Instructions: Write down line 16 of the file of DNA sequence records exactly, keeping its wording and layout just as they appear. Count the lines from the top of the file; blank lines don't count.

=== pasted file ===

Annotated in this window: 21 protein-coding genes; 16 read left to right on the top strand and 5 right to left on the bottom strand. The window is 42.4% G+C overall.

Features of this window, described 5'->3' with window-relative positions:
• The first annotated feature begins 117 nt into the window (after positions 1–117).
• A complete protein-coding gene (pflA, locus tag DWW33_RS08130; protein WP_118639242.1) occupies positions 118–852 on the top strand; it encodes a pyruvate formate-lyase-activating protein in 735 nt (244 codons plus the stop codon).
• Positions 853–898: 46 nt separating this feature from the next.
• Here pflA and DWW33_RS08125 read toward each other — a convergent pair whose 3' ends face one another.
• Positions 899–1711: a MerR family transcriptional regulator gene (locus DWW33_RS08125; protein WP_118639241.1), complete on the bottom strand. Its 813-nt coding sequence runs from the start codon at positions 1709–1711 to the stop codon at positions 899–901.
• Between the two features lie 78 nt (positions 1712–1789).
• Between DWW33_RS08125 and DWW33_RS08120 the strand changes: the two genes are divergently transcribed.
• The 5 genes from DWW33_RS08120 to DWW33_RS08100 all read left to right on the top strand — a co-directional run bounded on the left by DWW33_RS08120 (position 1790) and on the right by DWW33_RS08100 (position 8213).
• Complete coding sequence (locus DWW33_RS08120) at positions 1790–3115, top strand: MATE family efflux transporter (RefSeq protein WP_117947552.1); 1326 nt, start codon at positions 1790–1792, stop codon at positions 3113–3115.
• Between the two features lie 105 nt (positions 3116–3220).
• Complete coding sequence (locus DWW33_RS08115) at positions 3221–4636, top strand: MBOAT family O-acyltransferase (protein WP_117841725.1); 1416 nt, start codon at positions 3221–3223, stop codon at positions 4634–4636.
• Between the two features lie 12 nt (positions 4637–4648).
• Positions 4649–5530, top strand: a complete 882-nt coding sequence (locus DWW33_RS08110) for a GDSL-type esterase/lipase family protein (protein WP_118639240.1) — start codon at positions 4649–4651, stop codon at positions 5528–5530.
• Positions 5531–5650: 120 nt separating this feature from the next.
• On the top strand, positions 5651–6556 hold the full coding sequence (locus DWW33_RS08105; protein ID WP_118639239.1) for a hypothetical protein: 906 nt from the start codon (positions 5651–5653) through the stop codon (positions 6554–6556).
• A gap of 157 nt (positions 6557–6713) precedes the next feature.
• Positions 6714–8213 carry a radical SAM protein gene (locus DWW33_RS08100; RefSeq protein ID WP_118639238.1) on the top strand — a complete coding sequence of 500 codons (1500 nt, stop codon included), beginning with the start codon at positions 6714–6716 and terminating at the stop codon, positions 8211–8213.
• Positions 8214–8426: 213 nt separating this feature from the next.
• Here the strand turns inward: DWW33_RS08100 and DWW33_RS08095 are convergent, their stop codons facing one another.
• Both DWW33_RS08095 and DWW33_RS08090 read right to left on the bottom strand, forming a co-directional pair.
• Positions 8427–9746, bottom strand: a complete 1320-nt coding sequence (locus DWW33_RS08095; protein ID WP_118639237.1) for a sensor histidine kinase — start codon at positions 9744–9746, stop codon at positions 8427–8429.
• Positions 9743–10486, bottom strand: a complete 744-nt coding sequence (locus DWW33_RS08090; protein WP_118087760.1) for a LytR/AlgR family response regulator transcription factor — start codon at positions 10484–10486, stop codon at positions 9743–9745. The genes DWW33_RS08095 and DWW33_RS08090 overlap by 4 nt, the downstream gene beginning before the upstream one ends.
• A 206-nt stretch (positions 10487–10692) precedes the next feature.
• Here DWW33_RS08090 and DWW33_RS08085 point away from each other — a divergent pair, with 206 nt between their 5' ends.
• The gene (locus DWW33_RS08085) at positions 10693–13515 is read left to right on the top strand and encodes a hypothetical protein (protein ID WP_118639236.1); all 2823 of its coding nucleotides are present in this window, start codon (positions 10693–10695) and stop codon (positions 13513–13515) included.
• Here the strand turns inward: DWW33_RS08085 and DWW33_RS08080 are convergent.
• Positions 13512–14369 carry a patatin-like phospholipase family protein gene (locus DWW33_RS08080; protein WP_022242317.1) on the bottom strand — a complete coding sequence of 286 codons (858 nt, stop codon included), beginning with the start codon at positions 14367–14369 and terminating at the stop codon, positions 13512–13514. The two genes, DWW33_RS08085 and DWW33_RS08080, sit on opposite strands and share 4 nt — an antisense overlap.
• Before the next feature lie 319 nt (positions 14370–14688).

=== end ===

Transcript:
• Positions 5531–5650: 120 nt separating this feature from the next.